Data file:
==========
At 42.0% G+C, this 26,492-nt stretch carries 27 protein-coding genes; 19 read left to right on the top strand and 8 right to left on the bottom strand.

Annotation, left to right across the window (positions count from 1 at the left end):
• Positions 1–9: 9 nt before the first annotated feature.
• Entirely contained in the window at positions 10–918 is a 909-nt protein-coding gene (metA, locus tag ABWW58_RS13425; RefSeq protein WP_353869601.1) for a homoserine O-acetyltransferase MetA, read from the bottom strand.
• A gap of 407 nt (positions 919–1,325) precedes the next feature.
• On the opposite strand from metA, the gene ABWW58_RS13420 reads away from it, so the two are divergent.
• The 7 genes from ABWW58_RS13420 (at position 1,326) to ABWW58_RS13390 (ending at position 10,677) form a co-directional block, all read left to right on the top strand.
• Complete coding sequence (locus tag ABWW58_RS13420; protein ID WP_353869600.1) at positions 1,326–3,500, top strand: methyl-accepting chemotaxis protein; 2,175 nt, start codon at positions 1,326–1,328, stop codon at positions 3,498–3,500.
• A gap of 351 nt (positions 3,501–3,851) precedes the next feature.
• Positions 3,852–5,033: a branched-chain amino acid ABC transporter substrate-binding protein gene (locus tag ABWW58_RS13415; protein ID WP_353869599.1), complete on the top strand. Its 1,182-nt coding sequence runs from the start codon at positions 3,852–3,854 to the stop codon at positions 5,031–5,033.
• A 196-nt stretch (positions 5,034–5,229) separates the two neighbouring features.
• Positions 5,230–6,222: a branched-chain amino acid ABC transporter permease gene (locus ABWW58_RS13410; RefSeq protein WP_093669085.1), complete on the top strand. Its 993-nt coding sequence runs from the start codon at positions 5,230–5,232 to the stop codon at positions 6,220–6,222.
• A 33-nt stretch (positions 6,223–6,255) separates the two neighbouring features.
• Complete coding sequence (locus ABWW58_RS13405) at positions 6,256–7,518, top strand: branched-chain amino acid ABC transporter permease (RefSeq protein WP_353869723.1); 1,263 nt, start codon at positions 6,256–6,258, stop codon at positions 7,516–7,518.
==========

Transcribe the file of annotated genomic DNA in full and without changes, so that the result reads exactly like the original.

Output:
At 42.0% G+C, this 26,492-nt stretch carries 27 protein-coding genes; 19 read left to right on the top strand and 8 right to left on the bottom strand.

Annotation, left to right across the window (positions count from 1 at the left end):
• Positions 1–9: 9 nt before the first annotated feature.
• Entirely contained in the window at positions 10–918 is a 909-nt protein-coding gene (metA, locus tag ABWW58_RS13425; RefSeq protein WP_353869601.1) for a homoserine O-acetyltransferase MetA, read from the bottom strand.
• A gap of 407 nt (positions 919–1,325) precedes the next feature.
• On the opposite strand from metA, the gene ABWW58_RS13420 reads away from it, so the two are divergent.
• The 7 genes from ABWW58_RS13420 (at position 1,326) to ABWW58_RS13390 (ending at position 10,677) form a co-directional block, all read left to right on the top strand.
• Complete coding sequence (locus tag ABWW58_RS13420; protein ID WP_353869600.1) at positions 1,326–3,500, top strand: methyl-accepting chemotaxis protein; 2,175 nt, start codon at positions 1,326–1,328, stop codon at positions 3,498–3,500.
• A gap of 351 nt (positions 3,501–3,851) precedes the next feature.
• Positions 3,852–5,033: a branched-chain amino acid ABC transporter substrate-binding protein gene (locus tag ABWW58_RS13415; protein ID WP_353869599.1), complete on the top strand. Its 1,182-nt coding sequence runs from the start codon at positions 3,852–3,854 to the stop codon at positions 5,031–5,033.
• A 196-nt stretch (positions 5,034–5,229) separates the two neighbouring features.
• Positions 5,230–6,222: a branched-chain amino acid ABC transporter permease gene (locus ABWW58_RS13410; RefSeq protein WP_093669085.1), complete on the top strand. Its 993-nt coding sequence runs from the start codon at positions 5,230–5,232 to the stop codon at positions 6,220–6,222.
• A 33-nt stretch (positions 6,223–6,255) separates the two neighbouring features.
• Complete coding sequence (locus ABWW58_RS13405) at positions 6,256–7,518, top strand: branched-chain amino acid ABC transporter permease (RefSeq protein WP_353869723.1); 1,263 nt, start codon at positions 6,256–6,258, stop codon at positions 7,516–7,518.